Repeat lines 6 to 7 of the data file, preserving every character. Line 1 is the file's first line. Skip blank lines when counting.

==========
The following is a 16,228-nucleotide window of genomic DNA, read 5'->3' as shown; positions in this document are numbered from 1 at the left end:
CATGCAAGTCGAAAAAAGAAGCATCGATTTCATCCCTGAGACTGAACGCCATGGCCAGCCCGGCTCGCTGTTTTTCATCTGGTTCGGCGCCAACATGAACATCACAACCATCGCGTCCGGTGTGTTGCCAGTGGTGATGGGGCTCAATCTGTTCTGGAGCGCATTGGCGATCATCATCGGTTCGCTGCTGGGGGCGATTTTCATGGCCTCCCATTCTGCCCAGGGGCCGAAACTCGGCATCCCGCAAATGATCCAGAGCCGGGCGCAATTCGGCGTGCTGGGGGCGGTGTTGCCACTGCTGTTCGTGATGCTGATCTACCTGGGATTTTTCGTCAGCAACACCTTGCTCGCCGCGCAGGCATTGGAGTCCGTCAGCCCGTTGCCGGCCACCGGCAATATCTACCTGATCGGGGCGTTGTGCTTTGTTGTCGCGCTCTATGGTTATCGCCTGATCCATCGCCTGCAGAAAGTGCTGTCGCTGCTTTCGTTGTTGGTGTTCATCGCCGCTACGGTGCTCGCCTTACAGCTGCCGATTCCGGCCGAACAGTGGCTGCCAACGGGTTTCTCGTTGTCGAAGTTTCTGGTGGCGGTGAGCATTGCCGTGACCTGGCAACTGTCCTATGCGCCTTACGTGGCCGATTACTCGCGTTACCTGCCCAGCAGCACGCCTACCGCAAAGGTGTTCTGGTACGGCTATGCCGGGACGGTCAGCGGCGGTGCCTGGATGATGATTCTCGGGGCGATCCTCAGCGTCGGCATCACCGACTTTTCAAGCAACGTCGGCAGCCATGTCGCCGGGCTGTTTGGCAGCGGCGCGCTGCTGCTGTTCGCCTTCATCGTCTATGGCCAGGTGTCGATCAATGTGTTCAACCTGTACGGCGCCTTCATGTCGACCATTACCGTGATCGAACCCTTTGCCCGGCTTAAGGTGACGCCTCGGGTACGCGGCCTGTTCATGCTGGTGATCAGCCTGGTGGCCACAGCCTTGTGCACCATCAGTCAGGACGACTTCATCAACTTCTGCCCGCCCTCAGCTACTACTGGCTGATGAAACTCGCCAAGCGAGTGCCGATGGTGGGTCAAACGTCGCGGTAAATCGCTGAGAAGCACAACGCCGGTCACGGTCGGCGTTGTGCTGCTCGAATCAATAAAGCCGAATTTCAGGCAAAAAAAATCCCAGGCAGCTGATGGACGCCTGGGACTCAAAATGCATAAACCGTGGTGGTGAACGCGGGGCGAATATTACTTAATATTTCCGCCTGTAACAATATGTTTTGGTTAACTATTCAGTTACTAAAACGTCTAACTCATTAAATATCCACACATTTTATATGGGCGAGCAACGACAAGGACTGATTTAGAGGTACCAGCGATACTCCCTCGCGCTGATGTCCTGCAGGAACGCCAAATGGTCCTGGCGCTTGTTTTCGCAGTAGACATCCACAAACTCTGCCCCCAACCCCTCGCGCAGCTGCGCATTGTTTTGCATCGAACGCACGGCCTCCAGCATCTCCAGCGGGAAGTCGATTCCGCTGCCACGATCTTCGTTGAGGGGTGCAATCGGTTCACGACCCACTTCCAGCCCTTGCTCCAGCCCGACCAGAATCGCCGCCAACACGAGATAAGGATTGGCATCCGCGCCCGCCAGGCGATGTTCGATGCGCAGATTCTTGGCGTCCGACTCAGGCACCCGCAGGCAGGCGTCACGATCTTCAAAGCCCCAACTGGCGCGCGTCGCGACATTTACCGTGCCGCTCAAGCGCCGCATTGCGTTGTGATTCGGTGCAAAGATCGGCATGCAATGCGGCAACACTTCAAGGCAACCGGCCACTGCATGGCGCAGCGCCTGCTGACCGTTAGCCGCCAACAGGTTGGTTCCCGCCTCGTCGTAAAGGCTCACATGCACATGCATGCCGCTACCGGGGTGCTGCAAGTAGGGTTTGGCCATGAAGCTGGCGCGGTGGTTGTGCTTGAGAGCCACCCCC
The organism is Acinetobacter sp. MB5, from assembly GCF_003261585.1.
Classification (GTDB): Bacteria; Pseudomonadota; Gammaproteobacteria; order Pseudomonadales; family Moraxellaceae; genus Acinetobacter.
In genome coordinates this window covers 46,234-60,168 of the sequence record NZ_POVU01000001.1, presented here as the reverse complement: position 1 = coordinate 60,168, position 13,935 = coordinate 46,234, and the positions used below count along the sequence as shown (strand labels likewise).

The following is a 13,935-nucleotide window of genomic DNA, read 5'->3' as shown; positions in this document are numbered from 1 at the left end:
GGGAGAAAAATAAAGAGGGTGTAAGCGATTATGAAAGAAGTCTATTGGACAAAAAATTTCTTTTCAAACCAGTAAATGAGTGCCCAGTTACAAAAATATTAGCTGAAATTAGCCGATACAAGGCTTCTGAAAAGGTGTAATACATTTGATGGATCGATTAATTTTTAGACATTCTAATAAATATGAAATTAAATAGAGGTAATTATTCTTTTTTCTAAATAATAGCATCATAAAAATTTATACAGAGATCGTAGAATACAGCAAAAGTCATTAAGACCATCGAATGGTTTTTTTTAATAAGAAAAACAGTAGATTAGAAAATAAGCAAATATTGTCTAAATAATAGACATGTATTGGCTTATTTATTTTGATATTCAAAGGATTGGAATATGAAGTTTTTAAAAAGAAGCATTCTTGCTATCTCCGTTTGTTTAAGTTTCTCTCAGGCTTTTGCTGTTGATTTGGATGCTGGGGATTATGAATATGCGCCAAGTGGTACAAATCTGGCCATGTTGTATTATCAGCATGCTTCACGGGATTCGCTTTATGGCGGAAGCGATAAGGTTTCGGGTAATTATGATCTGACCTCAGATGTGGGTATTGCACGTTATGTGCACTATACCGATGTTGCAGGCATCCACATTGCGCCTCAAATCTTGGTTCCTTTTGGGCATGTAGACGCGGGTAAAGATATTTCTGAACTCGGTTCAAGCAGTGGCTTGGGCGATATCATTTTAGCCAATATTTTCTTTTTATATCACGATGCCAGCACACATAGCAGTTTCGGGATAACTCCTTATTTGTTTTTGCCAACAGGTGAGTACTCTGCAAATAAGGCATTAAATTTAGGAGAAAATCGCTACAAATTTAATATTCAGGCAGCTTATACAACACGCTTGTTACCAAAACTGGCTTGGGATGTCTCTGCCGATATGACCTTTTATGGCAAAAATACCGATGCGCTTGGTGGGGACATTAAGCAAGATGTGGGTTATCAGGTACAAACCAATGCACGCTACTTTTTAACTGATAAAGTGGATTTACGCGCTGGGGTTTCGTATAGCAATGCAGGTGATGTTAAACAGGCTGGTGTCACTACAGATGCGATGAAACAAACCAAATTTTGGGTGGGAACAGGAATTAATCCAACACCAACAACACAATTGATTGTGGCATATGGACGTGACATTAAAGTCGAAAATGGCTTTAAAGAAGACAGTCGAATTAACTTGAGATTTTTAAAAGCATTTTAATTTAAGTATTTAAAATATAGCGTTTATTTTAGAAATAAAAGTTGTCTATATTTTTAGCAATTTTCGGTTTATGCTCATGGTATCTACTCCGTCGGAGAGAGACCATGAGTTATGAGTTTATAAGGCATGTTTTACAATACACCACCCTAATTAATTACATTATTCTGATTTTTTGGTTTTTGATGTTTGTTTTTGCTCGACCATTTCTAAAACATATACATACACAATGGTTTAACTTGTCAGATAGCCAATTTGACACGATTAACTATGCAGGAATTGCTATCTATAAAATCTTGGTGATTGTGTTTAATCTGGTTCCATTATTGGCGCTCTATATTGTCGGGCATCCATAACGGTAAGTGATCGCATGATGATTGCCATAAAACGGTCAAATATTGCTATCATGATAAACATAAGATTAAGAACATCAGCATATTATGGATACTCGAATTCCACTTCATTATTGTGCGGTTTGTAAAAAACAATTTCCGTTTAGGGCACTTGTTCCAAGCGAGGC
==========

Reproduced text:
The following is a 13,935-nucleotide window of genomic DNA, read 5'->3' as shown; positions in this document are numbered from 1 at the left end:
GGGAGAAAAATAAAGAGGGTGTAAGCGATTATGAAAGAAGTCTATTGGACAAAAAATTTCTTTTCAAACCAGTAAATGAGTGCCCAGTTACAAAAATATTAGCTGAAATTAGCCGATACAAGGCTTCTGAAAAGGTGTAATACATTTGATGGATCGATTAATTTTTAGACATTCTAATAAATATGAAATTAAATAGAGGTAATTATTCTTTTTTCTAAATAATAGCATCATAAAAATTTATACAGAGATCGTAGAATACAGCAAAAGTCATTAAGACCATCGAATGGTTTTTTTTAATAAGAAAAACAGTAGATTAGAAAATAAGCAAATATTGTCTAAATAATAGACATGTATTGGCTTATTTATTTTGATATTCAAAGGATTGGAATATGAAGTTTTTAAAAAGAAGCATTCTTGCTATCTCCGTTTGTTTAAGTTTCTCTCAGGCTTTTGCTGTTGATTTGGATGCTGGGGATTATGAATATGCGCCAAGTGGTACAAATCTGGCCATGTTGTATTATCAGCATGCTTCACGGGATTCGCTTTATGGCGGAAGCGATAAGGTTTCGGGTAATTATGATCTGACCTCAGATGTGGGTATTGCACGTTATGTGCACTATACCGATGTTGCAGGCATCCACATTGCGCCTCAAATCTTGGTTCCTTTTGGGCATGTAGACGCGGGTAAAGATATTTCTGAACTCGGTTCAAGCAGTGGCTTGGGCGATATCATTTTAGCCAATATTTTCTTTTTATATCACGATGCCAGCACACATAGCAGTTTCGGGATAACTCCTTATTTGTTTTTGCCAACAGGTGAGTACTCTGCAAATAAGGCATTAAATTTAGGAGAAAATCGCTACAAATTTAATATTCAGGCAGCTTATACAACACGCTTGTTACCAAAACTGGCTTGGGATGTCTCTGCCGATATGACCTTTTATGGCAAAAATACCGATGCGCTTGGTGGGGACATTAAGCAAGATGTGGGTTATCAGGTACAAACCAATGCACGCTACTTTTTAACTGATAAAGTGGATTTACGCGCTGGGGTTTCGTATAGCAATGCAGGTGATGTTAAACAGGCTGGTGTCACTACAGATGCGATGAAACAAACCAAATTTTGGGTGGGAACAGGAATTAATCCAACACCAACAACACAATTGATTGTGGCATATGGACGTGACATTAAAGTCGAAAATGGCTTTAAAGAAGACAGTCGAATTAACTTGAGATTTTTAAAAGCATTTTAATTTAAGTATTTAAAATATAGCGTTTATTTTAGAAATAAAAGTTGTCTATATTTTTAGCAATTTTCGGTTTATGCTCATGGTATCTACTCCGTCGGAGAGAGACCATGAGTTATGAGTTTATAAGGCATGTTTTACAATACACCACCCTAATTAATTACATTATTCTGATTTTTTGGTTTTTGATGTTTGTTTTTGCTCGACCATTTCTAAAACATATACATACACAATGGTTTAACTTGTCAGATAGCCAATTTGACACGATTAACTATGCAGGAATTGCTATCTATAAAATCTTGGTGATTGTGTTTAATCTGGTTCCATTATTGGCGCTCTATATTGTCGGGCATCCATAACGGTAAGTGATCGCATGATGATTGCCATAAAACGGTCAAATATTGCTATCATGATAAACATAAGATTAAGAACATCAGCATATTATGGATACTCGAATTCCACTTCATTATTGTGCGGTTTGTAAAAAACAATTTCCGTTTAGGGCACTTGTTCCAAGCGAGGC